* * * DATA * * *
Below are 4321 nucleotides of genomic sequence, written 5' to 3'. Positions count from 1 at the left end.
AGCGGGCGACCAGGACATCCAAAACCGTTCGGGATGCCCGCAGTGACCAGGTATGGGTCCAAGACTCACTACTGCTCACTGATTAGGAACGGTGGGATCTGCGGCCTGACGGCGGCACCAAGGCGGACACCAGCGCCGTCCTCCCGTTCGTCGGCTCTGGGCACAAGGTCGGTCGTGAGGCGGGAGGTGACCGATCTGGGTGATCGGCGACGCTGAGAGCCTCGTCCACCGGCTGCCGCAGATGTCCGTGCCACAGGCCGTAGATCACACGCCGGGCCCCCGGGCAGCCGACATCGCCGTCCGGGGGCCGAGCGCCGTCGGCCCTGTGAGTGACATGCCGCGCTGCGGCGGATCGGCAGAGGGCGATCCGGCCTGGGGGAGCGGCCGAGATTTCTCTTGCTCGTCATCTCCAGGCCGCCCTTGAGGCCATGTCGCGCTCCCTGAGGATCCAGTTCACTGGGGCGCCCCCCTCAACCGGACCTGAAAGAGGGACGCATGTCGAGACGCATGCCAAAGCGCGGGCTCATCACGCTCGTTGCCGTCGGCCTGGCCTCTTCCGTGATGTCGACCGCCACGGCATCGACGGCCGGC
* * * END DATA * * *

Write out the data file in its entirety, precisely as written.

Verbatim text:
Below are 4321 nucleotides of genomic sequence, written 5' to 3'. Positions count from 1 at the left end.
AGCGGGCGACCAGGACATCCAAAACCGTTCGGGATGCCCGCAGTGACCAGGTATGGGTCCAAGACTCACTACTGCTCACTGATTAGGAACGGTGGGATCTGCGGCCTGACGGCGGCACCAAGGCGGACACCAGCGCCGTCCTCCCGTTCGTCGGCTCTGGGCACAAGGTCGGTCGTGAGGCGGGAGGTGACCGATCTGGGTGATCGGCGACGCTGAGAGCCTCGTCCACCGGCTGCCGCAGATGTCCGTGCCACAGGCCGTAGATCACACGCCGGGCCCCCGGGCAGCCGACATCGCCGTCCGGGGGCCGAGCGCCGTCGGCCCTGTGAGTGACATGCCGCGCTGCGGCGGATCGGCAGAGGGCGATCCGGCCTGGGGGAGCGGCCGAGATTTCTCTTGCTCGTCATCTCCAGGCCGCCCTTGAGGCCATGTCGCGCTCCCTGAGGATCCAGTTCACTGGGGCGCCCCCCTCAACCGGACCTGAAAGAGGGACGCATGTCGAGACGCATGCCAAAGCGCGGGCTCATCACGCTCGTTGCCGTCGGCCTGGCCTCTTCCGTGATGTCGACCGCCACGGCATCGACGGCCGGC